TAKE THE TUMMY TEST
One in three new mums has a stomach-muscle hitch that can lead to back pain, but it’s easy to fix
How to check for and fix muscle separation
The pressure of your growing baby can create a gap between the muscles at the front of your tummy.
When you’re up to your ears in nappies and never-ending feeds, it’s completely natural to prioritise your baby’s needs over your own. But if you’ve got a minute to spare right now, use it to take our simple health test (right).
When you’re pregnant, the pressure of your growing baby can create a gap between the muscles at the front of your tummy – and these muscles don’t always spring back naturally after birth. It’s not painful, so you probably don’t even know it’s happened, but it means your back and organs aren’t supported, which can cause lower-back pain and a pronounced tummy.
Postnatal exercise expert Wendy Powell says this tummy issue affects an estimated one-third of first-time mothers and a whopping 70 per cent of mothers who’ve had two babies or more.
“It affects the muscle that runs vertically from your breastbone to your pubic bone,” she says. “The gap between the two sections of this muscle widens, so it’s commonly noticed in the later stages of pregnancy. All pregnant woman are thought to get it to some degree during their third trimester, and there may be a significant gap after childbirth – but for many this gap closes by itself over the following days and weeks.”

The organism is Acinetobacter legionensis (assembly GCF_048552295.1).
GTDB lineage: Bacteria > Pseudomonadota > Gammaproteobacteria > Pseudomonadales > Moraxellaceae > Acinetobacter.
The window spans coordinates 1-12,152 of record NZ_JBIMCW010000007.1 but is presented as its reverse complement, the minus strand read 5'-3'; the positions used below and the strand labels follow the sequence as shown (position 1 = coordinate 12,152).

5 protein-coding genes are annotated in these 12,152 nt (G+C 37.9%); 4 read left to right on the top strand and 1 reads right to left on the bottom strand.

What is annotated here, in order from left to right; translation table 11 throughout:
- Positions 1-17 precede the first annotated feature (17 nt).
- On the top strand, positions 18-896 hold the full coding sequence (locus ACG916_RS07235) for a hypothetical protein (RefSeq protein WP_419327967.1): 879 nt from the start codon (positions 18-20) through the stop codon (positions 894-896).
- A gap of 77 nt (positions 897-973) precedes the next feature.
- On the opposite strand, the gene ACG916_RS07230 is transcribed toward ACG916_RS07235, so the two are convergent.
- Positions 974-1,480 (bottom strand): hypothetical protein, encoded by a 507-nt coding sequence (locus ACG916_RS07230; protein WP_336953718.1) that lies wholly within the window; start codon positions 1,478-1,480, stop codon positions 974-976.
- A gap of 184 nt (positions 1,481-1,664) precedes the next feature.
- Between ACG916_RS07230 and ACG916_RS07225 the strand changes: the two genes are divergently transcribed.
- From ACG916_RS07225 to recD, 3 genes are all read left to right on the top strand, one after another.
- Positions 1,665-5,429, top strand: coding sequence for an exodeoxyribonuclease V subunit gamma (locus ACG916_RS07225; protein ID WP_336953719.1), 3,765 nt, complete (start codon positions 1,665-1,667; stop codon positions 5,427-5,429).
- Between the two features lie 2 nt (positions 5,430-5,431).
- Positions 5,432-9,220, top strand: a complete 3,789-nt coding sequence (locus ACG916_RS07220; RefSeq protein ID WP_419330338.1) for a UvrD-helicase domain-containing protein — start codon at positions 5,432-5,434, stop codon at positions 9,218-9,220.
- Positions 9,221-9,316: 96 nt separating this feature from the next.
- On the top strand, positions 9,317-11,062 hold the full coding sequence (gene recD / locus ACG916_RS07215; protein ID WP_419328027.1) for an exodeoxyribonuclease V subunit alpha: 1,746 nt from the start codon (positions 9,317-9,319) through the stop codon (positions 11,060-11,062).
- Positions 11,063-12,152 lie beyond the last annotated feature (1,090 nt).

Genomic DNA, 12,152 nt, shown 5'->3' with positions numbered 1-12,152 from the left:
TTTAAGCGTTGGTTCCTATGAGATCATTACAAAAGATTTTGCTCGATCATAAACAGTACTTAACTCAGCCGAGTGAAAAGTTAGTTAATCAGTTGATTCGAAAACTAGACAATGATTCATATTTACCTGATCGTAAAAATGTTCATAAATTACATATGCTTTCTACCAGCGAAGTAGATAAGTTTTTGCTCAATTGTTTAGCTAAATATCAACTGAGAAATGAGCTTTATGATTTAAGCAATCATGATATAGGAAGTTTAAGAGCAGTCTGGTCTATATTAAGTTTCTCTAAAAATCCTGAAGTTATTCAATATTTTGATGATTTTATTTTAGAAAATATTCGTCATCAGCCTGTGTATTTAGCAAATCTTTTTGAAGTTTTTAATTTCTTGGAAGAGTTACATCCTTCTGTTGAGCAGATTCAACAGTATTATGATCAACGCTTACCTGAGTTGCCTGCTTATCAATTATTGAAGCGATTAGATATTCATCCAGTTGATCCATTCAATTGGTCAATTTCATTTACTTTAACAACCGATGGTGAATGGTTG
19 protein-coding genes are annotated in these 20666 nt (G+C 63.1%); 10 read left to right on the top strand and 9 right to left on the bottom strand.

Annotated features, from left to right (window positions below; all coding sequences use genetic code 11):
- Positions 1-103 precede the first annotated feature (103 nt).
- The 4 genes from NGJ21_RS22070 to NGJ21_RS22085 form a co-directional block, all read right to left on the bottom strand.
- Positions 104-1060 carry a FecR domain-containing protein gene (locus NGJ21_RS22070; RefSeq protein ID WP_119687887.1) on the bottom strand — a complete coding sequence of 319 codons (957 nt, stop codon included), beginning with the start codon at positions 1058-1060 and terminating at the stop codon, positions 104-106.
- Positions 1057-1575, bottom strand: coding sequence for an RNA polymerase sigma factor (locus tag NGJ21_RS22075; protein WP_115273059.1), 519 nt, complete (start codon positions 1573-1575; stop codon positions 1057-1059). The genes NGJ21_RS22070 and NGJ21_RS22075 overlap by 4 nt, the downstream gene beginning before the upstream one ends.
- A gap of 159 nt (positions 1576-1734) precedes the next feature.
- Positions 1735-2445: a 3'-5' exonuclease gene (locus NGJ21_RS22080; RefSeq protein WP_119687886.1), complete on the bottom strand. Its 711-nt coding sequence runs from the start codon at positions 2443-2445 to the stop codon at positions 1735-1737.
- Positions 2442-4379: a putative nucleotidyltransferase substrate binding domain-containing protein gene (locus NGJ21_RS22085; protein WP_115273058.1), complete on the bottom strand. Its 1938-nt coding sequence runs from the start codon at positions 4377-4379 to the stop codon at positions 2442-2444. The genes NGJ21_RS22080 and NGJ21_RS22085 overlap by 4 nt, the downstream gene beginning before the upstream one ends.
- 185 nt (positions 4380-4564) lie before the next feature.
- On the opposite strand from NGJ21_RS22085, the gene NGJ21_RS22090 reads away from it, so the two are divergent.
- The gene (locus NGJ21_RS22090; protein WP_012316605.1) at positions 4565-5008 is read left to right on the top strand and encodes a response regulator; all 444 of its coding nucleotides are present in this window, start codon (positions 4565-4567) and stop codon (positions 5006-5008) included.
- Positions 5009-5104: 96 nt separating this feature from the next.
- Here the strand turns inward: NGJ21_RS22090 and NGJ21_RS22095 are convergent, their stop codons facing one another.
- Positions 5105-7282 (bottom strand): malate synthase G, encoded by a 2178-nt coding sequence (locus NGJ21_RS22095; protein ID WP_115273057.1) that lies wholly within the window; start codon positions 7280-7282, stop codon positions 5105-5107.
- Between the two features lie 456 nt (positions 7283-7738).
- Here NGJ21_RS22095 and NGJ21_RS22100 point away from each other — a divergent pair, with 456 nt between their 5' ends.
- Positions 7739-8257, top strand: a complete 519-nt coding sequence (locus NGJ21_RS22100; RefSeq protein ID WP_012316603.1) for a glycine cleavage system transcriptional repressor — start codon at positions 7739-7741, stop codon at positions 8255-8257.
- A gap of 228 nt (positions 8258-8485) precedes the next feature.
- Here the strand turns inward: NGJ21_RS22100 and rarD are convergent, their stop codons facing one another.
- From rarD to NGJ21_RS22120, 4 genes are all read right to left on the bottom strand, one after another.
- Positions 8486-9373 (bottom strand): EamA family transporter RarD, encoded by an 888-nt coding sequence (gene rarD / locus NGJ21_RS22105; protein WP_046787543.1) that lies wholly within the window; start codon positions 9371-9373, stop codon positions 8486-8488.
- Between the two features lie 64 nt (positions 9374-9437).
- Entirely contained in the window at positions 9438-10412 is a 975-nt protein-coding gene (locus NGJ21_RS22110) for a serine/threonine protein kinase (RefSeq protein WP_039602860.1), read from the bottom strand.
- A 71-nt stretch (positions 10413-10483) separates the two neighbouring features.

If you still have a significant gap eight weeks or more after the birth of your baby, your stomach muscles will need some extra help to come back together and get back into alignment. The good news is, in most cases, exercise alone will fix the problem. You’ll need to realign your body to relieve the pressure and identify, engage and strengthen the right muscle and tissue deep in your abdomen.
Until you’ve regained your core strength, it would be wise to avoid sit-ups or any other high-intensity exercises that apply pressure in this area. “It’s never too late to treat this condition,” says Wendy. “And don’t worry if the gap doesn’t close completely – that’s OK provided you’ve strengthened your midline muscles with this breathing exercise (right).”